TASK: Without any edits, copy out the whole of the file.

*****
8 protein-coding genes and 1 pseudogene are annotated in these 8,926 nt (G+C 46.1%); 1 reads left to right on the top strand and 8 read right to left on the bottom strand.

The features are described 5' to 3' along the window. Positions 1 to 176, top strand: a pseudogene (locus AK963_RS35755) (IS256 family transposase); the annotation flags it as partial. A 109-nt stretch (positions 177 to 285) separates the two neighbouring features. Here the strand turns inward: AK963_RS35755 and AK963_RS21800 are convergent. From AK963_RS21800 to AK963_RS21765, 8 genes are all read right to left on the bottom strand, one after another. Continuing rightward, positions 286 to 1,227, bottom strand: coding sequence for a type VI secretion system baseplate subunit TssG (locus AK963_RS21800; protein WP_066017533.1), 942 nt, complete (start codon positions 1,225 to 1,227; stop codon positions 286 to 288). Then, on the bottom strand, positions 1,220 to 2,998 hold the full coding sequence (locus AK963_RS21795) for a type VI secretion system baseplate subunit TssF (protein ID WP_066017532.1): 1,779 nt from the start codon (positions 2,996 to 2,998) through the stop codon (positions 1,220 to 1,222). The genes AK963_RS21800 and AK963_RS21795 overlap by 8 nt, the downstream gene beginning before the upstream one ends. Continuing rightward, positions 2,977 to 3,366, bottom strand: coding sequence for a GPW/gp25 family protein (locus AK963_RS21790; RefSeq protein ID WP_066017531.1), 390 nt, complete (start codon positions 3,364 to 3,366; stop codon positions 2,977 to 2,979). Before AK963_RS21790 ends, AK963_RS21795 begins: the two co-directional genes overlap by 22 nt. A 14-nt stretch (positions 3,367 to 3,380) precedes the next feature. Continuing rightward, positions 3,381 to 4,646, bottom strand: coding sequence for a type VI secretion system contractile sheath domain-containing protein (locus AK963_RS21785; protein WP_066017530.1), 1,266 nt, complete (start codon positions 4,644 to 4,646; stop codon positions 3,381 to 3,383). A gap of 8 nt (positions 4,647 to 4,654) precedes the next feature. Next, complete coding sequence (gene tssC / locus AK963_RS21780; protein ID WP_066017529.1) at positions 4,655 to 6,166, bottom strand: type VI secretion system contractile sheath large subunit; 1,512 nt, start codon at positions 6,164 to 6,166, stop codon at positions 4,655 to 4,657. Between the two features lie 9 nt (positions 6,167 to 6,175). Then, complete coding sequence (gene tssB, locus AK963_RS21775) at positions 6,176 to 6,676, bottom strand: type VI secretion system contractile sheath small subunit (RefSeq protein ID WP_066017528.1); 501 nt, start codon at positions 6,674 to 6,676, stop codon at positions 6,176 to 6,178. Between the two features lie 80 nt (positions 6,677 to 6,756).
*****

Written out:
8 protein-coding genes and 1 pseudogene are annotated in these 8,926 nt (G+C 46.1%); 1 reads left to right on the top strand and 8 read right to left on the bottom strand.

The features are described 5' to 3' along the window. Positions 1 to 176, top strand: a pseudogene (locus AK963_RS35755) (IS256 family transposase); the annotation flags it as partial. A 109-nt stretch (positions 177 to 285) separates the two neighbouring features. Here the strand turns inward: AK963_RS35755 and AK963_RS21800 are convergent. From AK963_RS21800 to AK963_RS21765, 8 genes are all read right to left on the bottom strand, one after another. Continuing rightward, positions 286 to 1,227, bottom strand: coding sequence for a type VI secretion system baseplate subunit TssG (locus AK963_RS21800; protein WP_066017533.1), 942 nt, complete (start codon positions 1,225 to 1,227; stop codon positions 286 to 288). Then, on the bottom strand, positions 1,220 to 2,998 hold the full coding sequence (locus AK963_RS21795) for a type VI secretion system baseplate subunit TssF (protein ID WP_066017532.1): 1,779 nt from the start codon (positions 2,996 to 2,998) through the stop codon (positions 1,220 to 1,222). The genes AK963_RS21800 and AK963_RS21795 overlap by 8 nt, the downstream gene beginning before the upstream one ends. Continuing rightward, positions 2,977 to 3,366, bottom strand: coding sequence for a GPW/gp25 family protein (locus AK963_RS21790; RefSeq protein ID WP_066017531.1), 390 nt, complete (start codon positions 3,364 to 3,366; stop codon positions 2,977 to 2,979). Before AK963_RS21790 ends, AK963_RS21795 begins: the two co-directional genes overlap by 22 nt. A 14-nt stretch (positions 3,367 to 3,380) precedes the next feature. Continuing rightward, positions 3,381 to 4,646, bottom strand: coding sequence for a type VI secretion system contractile sheath domain-containing protein (locus AK963_RS21785; protein WP_066017530.1), 1,266 nt, complete (start codon positions 4,644 to 4,646; stop codon positions 3,381 to 3,383). A gap of 8 nt (positions 4,647 to 4,654) precedes the next feature. Next, complete coding sequence (gene tssC / locus AK963_RS21780; protein ID WP_066017529.1) at positions 4,655 to 6,166, bottom strand: type VI secretion system contractile sheath large subunit; 1,512 nt, start codon at positions 6,164 to 6,166, stop codon at positions 4,655 to 4,657. Between the two features lie 9 nt (positions 6,167 to 6,175). Then, complete coding sequence (gene tssB, locus AK963_RS21775) at positions 6,176 to 6,676, bottom strand: type VI secretion system contractile sheath small subunit (RefSeq protein ID WP_066017528.1); 501 nt, start codon at positions 6,674 to 6,676, stop codon at positions 6,176 to 6,178. Between the two features lie 80 nt (positions 6,677 to 6,756).